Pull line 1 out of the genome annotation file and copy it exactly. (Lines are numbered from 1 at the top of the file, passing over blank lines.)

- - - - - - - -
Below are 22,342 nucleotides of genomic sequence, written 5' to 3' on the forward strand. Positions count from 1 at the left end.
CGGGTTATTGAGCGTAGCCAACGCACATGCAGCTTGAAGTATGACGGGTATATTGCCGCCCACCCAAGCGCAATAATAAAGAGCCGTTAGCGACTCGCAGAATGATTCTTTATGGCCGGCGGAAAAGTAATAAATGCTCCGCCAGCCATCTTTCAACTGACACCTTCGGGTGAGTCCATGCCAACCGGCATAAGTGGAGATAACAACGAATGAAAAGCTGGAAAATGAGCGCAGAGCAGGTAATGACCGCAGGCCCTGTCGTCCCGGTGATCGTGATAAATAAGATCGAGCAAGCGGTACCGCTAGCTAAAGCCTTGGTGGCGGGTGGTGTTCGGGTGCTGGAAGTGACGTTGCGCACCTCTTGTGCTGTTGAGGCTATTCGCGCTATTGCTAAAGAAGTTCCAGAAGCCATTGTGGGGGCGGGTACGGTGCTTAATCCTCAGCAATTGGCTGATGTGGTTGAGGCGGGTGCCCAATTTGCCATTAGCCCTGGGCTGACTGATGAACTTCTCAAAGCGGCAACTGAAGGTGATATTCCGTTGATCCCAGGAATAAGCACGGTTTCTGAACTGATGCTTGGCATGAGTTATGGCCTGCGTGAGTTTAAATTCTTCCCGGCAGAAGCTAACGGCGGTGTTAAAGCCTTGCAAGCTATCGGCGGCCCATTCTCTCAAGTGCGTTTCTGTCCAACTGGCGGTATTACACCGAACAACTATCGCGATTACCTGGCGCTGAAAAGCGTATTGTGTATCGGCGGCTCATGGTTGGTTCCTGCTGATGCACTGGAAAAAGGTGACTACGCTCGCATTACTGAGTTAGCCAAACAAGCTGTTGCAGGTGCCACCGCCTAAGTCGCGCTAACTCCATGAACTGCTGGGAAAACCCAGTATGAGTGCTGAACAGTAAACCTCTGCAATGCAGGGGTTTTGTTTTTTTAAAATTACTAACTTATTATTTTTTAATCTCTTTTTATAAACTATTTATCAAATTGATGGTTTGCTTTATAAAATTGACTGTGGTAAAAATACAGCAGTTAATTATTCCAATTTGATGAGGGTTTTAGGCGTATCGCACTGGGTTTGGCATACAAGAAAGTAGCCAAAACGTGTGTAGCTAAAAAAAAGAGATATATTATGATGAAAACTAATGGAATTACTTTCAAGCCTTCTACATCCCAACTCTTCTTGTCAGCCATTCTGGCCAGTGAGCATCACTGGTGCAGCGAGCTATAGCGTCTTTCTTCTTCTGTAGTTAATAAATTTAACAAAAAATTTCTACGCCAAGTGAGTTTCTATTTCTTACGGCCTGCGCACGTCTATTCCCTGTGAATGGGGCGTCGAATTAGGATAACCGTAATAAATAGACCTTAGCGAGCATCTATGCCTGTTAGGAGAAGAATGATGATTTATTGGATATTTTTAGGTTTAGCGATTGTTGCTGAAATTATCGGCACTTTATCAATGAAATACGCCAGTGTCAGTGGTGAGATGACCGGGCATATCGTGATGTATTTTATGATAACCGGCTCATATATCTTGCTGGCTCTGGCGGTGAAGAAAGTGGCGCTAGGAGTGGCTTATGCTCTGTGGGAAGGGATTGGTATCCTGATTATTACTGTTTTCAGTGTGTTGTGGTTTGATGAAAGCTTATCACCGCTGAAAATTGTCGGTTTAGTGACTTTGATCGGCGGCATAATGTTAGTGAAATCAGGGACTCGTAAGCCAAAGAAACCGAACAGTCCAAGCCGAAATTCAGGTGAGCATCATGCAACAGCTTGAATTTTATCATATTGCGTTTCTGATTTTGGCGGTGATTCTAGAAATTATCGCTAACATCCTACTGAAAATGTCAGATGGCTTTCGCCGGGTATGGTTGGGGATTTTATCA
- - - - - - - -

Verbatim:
Below are 22,342 nucleotides of genomic sequence, written 5' to 3' on the forward strand. Positions count from 1 at the left end.